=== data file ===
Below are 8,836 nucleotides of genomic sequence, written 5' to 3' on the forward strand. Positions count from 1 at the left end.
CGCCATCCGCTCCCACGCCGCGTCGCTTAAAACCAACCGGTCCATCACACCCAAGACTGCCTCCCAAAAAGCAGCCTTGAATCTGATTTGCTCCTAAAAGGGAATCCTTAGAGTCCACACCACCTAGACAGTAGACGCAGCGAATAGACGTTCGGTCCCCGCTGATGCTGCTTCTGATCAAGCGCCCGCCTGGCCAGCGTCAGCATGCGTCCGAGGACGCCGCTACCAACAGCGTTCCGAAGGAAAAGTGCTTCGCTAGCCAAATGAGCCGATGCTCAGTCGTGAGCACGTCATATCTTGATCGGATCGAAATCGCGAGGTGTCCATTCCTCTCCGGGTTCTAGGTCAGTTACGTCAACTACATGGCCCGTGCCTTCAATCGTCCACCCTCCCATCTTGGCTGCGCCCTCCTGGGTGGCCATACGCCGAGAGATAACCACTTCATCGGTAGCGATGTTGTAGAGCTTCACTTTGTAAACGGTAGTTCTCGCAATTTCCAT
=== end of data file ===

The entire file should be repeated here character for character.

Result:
Below are 8,836 nucleotides of genomic sequence, written 5' to 3' on the forward strand. Positions count from 1 at the left end.
CGCCATCCGCTCCCACGCCGCGTCGCTTAAAACCAACCGGTCCATCACACCCAAGACTGCCTCCCAAAAAGCAGCCTTGAATCTGATTTGCTCCTAAAAGGGAATCCTTAGAGTCCACACCACCTAGACAGTAGACGCAGCGAATAGACGTTCGGTCCCCGCTGATGCTGCTTCTGATCAAGCGCCCGCCTGGCCAGCGTCAGCATGCGTCCGAGGACGCCGCTACCAACAGCGTTCCGAAGGAAAAGTGCTTCGCTAGCCAAATGAGCCGATGCTCAGTCGTGAGCACGTCATATCTTGATCGGATCGAAATCGCGAGGTGTCCATTCCTCTCCGGGTTCTAGGTCAGTTACGTCAACTACATGGCCCGTGCCTTCAATCGTCCACCCTCCCATCTTGGCTGCGCCCTCCTGGGTGGCCATACGCCGAGAGATAACCACTTCATCGGTAGCGATGTTGTAGAGCTTCACTTTGTAAACGGTAGTTCTCGCAATTTCCAT